The Winter Murder Case – S. S. Van Dine

This is the last case of Philo Vance.  Unlike all the others, it takes place in Massachusetts’ Berkshire Mountains. Carrington Rexon is worried about his emerald collection.  He has a houseful of guests and is uneasy so he has called on District Attorney Markham for help.  “Yes. Collectors are like that. Where can he turn in his hour of uncertainty? Ah, his old friend Markham! Equipped with all the proper gadgets for just such delicate observation. Gadget Number One: Mr. Philo Vance. Looks presentable in a dinner coat. Won’t drink from his finger-bowl. Could mingle and observe, without rousing suspicion. Discretion guaranteed. Excellent way of detecting a lurking shadow–if any.” Vance smiled resignedly. “Is that the gist of the worried Rexon’s runes by long-distance phone?”

 

Winter Prey – John Sanford

A savage killer named The Iceman and the unrelenting cold of a Wisconsin winter combine forces against Minneapolis, ex-cop Lucas Davenport as he struggles to help the local police identify the killer.  Suspenseful, gritty and very enjoyable.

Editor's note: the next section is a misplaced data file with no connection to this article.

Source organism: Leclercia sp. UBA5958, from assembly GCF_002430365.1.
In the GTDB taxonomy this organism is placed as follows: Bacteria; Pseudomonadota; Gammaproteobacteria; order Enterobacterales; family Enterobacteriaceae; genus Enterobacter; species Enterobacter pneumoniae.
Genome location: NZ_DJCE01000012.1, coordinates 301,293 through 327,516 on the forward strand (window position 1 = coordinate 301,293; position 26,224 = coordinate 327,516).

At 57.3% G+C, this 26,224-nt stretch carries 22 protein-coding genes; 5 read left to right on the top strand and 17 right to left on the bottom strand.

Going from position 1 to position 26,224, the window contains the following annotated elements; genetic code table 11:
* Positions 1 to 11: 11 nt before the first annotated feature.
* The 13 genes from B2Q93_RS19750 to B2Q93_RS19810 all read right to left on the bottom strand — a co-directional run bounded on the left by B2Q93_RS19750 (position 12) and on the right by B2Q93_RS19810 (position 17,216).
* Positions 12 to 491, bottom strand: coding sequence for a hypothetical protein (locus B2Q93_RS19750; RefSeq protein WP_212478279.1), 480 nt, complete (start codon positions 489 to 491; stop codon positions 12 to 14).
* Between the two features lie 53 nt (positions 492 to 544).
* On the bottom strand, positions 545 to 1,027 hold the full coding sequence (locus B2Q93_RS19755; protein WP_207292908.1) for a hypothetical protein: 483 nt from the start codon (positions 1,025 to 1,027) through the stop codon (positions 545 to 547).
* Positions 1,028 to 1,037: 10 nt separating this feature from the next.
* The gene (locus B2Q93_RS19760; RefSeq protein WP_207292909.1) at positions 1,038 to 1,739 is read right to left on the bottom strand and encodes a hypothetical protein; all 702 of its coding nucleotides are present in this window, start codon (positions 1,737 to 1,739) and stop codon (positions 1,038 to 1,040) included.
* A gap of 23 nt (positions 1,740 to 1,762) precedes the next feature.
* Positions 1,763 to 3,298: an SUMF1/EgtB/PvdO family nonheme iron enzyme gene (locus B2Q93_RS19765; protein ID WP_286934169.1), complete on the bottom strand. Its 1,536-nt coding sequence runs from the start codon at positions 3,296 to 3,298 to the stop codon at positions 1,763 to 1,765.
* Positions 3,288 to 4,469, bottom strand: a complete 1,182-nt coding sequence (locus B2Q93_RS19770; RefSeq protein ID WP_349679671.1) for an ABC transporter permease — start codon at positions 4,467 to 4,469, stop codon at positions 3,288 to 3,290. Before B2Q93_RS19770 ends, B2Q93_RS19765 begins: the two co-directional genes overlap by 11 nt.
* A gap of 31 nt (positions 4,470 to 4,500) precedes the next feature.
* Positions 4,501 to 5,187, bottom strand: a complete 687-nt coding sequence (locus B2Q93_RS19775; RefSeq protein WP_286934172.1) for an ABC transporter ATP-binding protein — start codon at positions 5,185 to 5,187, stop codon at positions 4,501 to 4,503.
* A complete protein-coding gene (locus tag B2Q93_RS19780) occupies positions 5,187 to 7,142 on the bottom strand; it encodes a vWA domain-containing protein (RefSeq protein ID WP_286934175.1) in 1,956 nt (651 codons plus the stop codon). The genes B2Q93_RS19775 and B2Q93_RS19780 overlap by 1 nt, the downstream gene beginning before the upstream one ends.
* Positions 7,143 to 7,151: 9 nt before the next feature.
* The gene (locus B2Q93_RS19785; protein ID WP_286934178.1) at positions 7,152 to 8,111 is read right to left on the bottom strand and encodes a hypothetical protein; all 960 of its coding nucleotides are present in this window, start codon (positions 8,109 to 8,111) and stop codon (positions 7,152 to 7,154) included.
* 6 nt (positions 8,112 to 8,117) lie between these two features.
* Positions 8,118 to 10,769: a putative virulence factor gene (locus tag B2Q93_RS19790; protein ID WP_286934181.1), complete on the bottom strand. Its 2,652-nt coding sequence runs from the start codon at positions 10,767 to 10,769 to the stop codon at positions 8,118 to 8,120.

Winter Queen – Boris Akunin

In the late 1800s, young Fandorin is an investigator with the Moscow police.  He witnesses the apparent suicide of a young man and is convinced there is more to the case than is commonly thought.  From the streets of Moscow to the Winter Queen Hotel in London this book reads like a literary historical novel.

 

Winter Study – Nevada Barr

Isle Royale, an island in Lake Superior off the coast of Michigan is the setting for National Park Ranger Anna Pigeon’s adventure.  She is taking part in a wolf study. Between the cold, the wolves and the untrustworthy humans this book moves from mystery to terrifying suspense. If you would like to visit our country’s National Parks and have all the adventure you can handle, pick up this series.

 

Winter of the Wolf Moon – Steve Hamilton

Alex McKnight is one of the four ‘white knights’ I would want to find at my door if I were in trouble.  McKnight is another series set in northern Michigan where the cold is a big factor in winter. The first book in the series won the Edgar award for Best First Novel and this one lives up to that standard.  Here, an Ojibwa woman is at Alex’s door one winter night asking for help.  In the morning she is gone and Alex is about to be plunged into a world of trouble.

 

The best “winter” mystery of all is Hell Is Empty by Craig Johnson, but it doesn’t have “winter” in the title…  Read it anyway, it takes your breath away and will keep you indoors for the rest of the winter.